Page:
OPINION – My 15-year-old son has the right idea. He has carried a weekly paper route for the past four years. It has required him to hike the hills of our Cedar City neighborhood delivering to roughly 230 homes in all types of weather.
This past summer he started another job that had him pulling the endless tumbleweeds that grow all around the livestock auction yard. Every time he grabbed his gloves and a bottle of water and trudged out the door into the summer heat, my admiration for him grew. He wasn’t afraid to work.
When we crunched the numbers, it was clear that his hourly wages fell well short of the federal minimum wage of $7.25 an hour, but he’s never complained. While fast food workers in more than 60 cities across the country were striking for a $15 an hour wage, my son was busy gaining experience.
He understands that these are entry-level jobs in which his work ethic is being shaped. It’s never occurred to him to treat them as a permanent position or to lobby his employers for a living wage. What some would consider exploitation, he rightly recognizes as opportunity.
My son may be just 15, but he already understands that some jobs simply aren’t worth the current minimum wage.
It’s a distinction that escapes many adults who should know better. For instance, some California lawmakers are pushing hard to raise the minimum wage in that state to $10 an hour. They believe that they are doing workers a favor by mandating this wage. But as economist Frederic Bastiat noted more than 160 years ago, for each supposed benefit that is immediately seen, there are ensuing consequences that are unseen.
Every employment opportunity is the result of human choices. If your neighbor kid notices that your lawn needs mowing and offers to do it for $10, you may feel it worthwhile to hire him. Even if he charged you $20 to mow, you might still feel that it’s worth the price.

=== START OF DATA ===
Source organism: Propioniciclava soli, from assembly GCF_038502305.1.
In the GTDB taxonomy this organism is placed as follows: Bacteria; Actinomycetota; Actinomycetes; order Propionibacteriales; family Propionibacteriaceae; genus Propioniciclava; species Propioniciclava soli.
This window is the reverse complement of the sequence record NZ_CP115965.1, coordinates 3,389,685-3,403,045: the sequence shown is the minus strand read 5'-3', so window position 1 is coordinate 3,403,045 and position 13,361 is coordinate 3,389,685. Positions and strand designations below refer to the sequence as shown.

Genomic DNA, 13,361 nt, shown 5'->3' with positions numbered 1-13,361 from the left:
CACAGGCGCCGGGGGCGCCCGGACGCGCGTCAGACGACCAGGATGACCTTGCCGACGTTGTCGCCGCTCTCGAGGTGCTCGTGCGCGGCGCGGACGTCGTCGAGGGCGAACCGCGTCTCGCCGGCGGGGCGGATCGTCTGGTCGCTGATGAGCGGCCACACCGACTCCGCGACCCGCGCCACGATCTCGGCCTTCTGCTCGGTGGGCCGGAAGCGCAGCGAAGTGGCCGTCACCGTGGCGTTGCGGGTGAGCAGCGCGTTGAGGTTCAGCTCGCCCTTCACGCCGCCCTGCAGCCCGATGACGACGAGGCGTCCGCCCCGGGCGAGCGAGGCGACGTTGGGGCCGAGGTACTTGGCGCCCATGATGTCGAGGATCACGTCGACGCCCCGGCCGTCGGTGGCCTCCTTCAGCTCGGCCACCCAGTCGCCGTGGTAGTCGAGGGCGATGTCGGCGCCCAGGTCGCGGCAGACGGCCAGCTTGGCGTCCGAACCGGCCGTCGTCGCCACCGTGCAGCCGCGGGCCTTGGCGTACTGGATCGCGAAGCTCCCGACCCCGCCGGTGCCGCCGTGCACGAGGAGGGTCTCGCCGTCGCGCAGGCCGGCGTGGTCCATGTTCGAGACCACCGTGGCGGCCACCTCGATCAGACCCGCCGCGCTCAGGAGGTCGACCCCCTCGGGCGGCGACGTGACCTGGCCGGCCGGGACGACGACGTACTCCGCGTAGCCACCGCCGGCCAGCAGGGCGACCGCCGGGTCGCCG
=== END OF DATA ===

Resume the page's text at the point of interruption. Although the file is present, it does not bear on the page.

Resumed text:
But if your neighbor kid wanted $50 or $100 to mow your yard, you’d likely choose not to hire him — even if your yard needs to be mowed. It’s not a matter of you being a greedy capitalist. It’s a matter of your placing higher value on that $50 or $100 than you do the service that would be provided.
These are the same kind of considerations that an employer must weigh in deciding whether or not to create a job.
If the value created by an employee is not higher than the cost of employing him, then it creates an unsustainable position for the employer. This is why minimum wage laws actually harm the very people that lawmakers claim they will help.
While some workers may celebrate that a higher wage has been mandated, the unseen effect that will follow is that business owners will reduce their employees’ hours, or simply eliminate certain jobs. The higher the minimum wage, the less employment opportunity will be available for lower-skilled and younger workers.
But higher unemployment among these workers is just one aspect of a double whammy that results from government-mandated wage hikes. Another inevitable consequence has potential to affect all of us.
When employment costs are raised, the higher costs of doing business will inevitably be passed on to the customer. Remember this when you’re paying $10 for a simple cheeseburger, fries and a drink.
In a free market, employers benefit when the value created by their employees is greater than their cost. The workers benefit not only from the wages they earn, but, as my son has learned, they also gain valuable experience and skills that provide increased opportunity.
Most importantly, society as a whole benefits when unemployment is low and productivity is high.
Conversely, when minimum wage crusaders prevail, everyone loses. The workers miss out on wages and work experience because of jobs that aren’t created. Employers lose out on the benefit they might have gained from the employee. And the rest of us lose out because those unemployed workers are unable to add their productivity to the economy.
Understanding the necessity of providing value versus demanding a state-mandated minimum wage from employers is the difference between how productive individuals and wage slaves think.
I’m grateful that my son is learning this essential lesson of basic economics early in his life.
Bryan Hyde is a news commentator and co-host of the Perspectives talk show on Fox News 1450 AM 93.1 FM. The opinions stated in this article are his and not representative of St. George News.
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